In the first 200 LPNs at our institution, haemorrhagic complications [40] occurred in 19 patients (9.5%). Open conversion was required in two (1%) and re-exploration laparotomy in four patients (2%). A urine leak occurred in nine patients (4.5%). With increasing experience and refinement of techniques, our complication rates have decreased significantly (haemorrhage 3% and urine leak 1.5%) [41].


We have recently completed a retrospective comparison, including 1800 patients of LPN (771) with OPN (1029) for a single renal tumour, from three tertiary referral institutions (Cleveland Clinic, Johns Hopkins, and Mayo Clinic) [42]. OPN patients comprised a higher risk surgical group with older patients, larger tumours and more solitary kidneys (P < 0.001 for all). LPN was associated with less operative blood loss, shorter operative time, and shorter hospital stay (P < 0.001 for all). The WI time was ≈ 10 min longer during LPN (P < 0.001). Despite the slightly longer WI time, renal functional outcomes were similar between the LPN and OPN groups, with 97.9% and 99.6% of renal units retaining function. Complications during surgery were similar, while complications afterward were more common for LPN (18.6% vs 13.7%). Specifically, haemorrhage occurred in 4.2% after LPN and 1.6% after OPN. Positive surgical margins for RCC were similar, at 1.6% vs 1%; oncological outcomes were also similar, with local recurrence in 1.4% vs 1.5%, and distant recurrence in 0.9% vs 2.1%, after LPN and OPN, respectively. The 3-year estimated cancer-specific survival was 99.3% and 99.2% in the two groups, respectively. Peri-operative [43–47] and oncological outcomes [38,39,43,45,46,48] from selected LPN studies are listed in Tables 2 and 3, respectively.

Table 2.  Perioperative outcomes after LPN
ReferenceNumber of patientsWI time, minEBL, mLTumour size, cmSelected complications
  • *

    These 200 consecutive patients comprise a contemporary cohort from our overall experience of 625 patients undergoing LPN. NA, NA, not available.

Jeschke et al.[43] 51 0 (all unclamped)2822 (1–5)Bleeding 2%, urine leak 6%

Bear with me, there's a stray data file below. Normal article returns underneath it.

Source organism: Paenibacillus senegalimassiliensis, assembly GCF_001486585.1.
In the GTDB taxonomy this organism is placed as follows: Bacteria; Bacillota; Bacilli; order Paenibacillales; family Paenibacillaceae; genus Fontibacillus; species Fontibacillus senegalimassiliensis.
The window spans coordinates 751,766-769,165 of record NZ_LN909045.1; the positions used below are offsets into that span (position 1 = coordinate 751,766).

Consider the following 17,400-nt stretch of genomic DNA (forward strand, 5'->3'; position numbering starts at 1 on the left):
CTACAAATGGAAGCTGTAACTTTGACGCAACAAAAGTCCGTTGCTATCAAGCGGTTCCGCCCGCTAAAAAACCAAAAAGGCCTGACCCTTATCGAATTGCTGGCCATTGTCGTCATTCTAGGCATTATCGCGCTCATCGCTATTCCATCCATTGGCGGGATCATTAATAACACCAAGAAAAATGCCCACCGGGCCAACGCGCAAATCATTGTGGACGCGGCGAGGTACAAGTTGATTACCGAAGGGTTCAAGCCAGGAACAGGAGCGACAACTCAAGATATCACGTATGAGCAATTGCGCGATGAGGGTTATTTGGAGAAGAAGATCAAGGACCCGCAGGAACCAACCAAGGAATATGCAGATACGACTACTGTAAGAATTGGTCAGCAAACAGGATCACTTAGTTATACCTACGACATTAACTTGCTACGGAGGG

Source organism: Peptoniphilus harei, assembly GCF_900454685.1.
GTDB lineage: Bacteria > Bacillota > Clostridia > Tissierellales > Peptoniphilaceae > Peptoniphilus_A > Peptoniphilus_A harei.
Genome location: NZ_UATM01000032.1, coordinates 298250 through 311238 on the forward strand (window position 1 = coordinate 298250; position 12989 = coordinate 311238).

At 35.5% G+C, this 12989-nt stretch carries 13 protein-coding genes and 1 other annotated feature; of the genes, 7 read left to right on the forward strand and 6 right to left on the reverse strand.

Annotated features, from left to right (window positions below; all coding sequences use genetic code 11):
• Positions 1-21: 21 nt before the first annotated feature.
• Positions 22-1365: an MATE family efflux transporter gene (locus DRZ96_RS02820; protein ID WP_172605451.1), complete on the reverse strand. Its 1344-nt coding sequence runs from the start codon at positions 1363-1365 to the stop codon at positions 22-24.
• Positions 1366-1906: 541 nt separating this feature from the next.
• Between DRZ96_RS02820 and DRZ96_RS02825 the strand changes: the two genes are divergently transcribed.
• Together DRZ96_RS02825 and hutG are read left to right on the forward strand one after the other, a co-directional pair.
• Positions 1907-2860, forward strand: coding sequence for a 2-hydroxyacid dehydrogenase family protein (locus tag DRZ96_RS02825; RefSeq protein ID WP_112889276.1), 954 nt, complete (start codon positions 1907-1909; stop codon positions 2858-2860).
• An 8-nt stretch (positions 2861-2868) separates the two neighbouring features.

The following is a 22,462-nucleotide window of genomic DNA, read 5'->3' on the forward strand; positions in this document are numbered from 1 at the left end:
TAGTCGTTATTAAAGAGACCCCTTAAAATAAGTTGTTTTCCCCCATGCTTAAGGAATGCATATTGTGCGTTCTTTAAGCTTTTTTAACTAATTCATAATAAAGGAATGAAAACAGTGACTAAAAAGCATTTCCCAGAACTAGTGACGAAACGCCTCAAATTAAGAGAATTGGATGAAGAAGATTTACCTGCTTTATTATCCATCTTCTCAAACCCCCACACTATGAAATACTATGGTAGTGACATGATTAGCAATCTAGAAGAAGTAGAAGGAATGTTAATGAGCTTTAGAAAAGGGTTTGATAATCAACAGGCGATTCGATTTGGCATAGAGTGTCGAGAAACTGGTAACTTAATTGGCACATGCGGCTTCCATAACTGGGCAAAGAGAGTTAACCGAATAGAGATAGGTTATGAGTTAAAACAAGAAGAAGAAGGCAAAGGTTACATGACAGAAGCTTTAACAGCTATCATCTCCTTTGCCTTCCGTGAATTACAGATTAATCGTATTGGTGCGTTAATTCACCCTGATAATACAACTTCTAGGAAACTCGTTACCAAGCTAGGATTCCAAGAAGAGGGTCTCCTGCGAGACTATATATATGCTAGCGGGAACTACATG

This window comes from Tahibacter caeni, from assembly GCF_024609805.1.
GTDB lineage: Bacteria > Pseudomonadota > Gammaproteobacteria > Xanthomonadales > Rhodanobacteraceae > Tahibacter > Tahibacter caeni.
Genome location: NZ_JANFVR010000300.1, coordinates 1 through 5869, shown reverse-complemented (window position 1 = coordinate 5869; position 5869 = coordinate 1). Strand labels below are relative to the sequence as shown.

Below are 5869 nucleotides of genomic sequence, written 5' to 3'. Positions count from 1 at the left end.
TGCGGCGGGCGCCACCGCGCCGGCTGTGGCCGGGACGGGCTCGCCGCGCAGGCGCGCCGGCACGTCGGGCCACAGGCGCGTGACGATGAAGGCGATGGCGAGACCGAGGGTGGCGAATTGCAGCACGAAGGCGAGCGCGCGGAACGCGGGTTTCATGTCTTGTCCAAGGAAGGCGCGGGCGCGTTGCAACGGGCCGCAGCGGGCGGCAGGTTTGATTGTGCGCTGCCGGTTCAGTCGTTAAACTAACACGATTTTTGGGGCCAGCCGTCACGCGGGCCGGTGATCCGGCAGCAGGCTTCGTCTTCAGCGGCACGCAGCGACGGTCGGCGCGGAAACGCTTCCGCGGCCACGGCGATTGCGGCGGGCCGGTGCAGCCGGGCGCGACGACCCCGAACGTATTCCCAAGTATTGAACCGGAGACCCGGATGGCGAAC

Abukora et al.[44] 7833.8 (WI n = 25, cold  ischaemia n = 24, no  clamping n = 29)no clamping 254  with clamping 2122.27 (0.6–3.5)Bleeding 1.3% Urine leak 3.8%
Weld et al.[45] 60392252.4 (0.7–5.1)Bleeding 8%, urine leak 8%
Wille et al.[46] 4421 (WI n = 25, unclamped  n = 19)NA2.8 (1–5)Bleeding 4.5%, urine leak 4.5%
Simmons and Gill [47]*20035 (8–60)150 (25–2500)3.0 (0.9–10.3)Bleeding 4.5%, Urine leak 2%
Table 3.  Oncological outcomes after LPN
ReferenceNumber of patientsMean size, cmPositive surgical margin, %Mean follow-up, monthsLocal recurrence, %Port site recurrence, %Cancer-specific survival, %
  1. NA, not available.

Moinzadeh et al.[38]1002.9 (1–10.3)242.6100
Lane and Gill [39]503.0 (1.4–7)262100
Jeschke et al.[43]512 (1–5)034.2100
Weld et al.[45]602.4 (0.7–5.1)025.3NA
Wille et al.[46]442.8 (1–5)015NA
Allaf et al.[48]482.4 (1.0–4.0)2.137.72 (4.2)100


As laparoscopic techniques and technology advance, LPN will be used increasingly worldwide. Safe methods of unclamped LPN and bloodless techniques for parenchymal incision need to be defined. The feasibility of the 80 W potassium-titanyl-phosphate laser [49] and hydrojet dissection [50] for unclamped LPN were reported by our team in the survival bovine model. At present, these technologies have yet to be applied in clinical LPN. Current techniques for laparoscopic renal hypothermia are cumbersome and hence avoided by most laparoscopic surgeons. A user-friendly method that reproducibly reduces renal temperature to 15 °C might extend the indications for LPN.

Nearly a third of small renal masses treated by NSS are benign; these patients could potentially avoid an operation if there was a foolproof method to distinguish benign from malignant masses before surgery; at present there is no such method.

Other potential advances could include extracorporeal methods of treating small renal mass; these include high-intensity focused ultrasound and radiosurgery [51]. Most such techniques are still experimental.


NSS is currently the preferred treatment for the small renal mass. OPN, by establishing the fundamental principles of NSS, has been the reference standard. LPN, by duplicating the principles and outcomes of OPN, appears to be the method of the future. LPN is the minimally invasive technique of choice for NSS and is becoming standardized and more prevalent around the world. Preliminary 5-year oncological data for LPN are just becoming available, and in skilled hands the outcomes are similar to OPN. In the near future LPN will probably become the preferred option for most renal tumours of <7 cm, while OPN will be reserved for patients with a tumour that requires complicated excision and reconstruction.


None declared.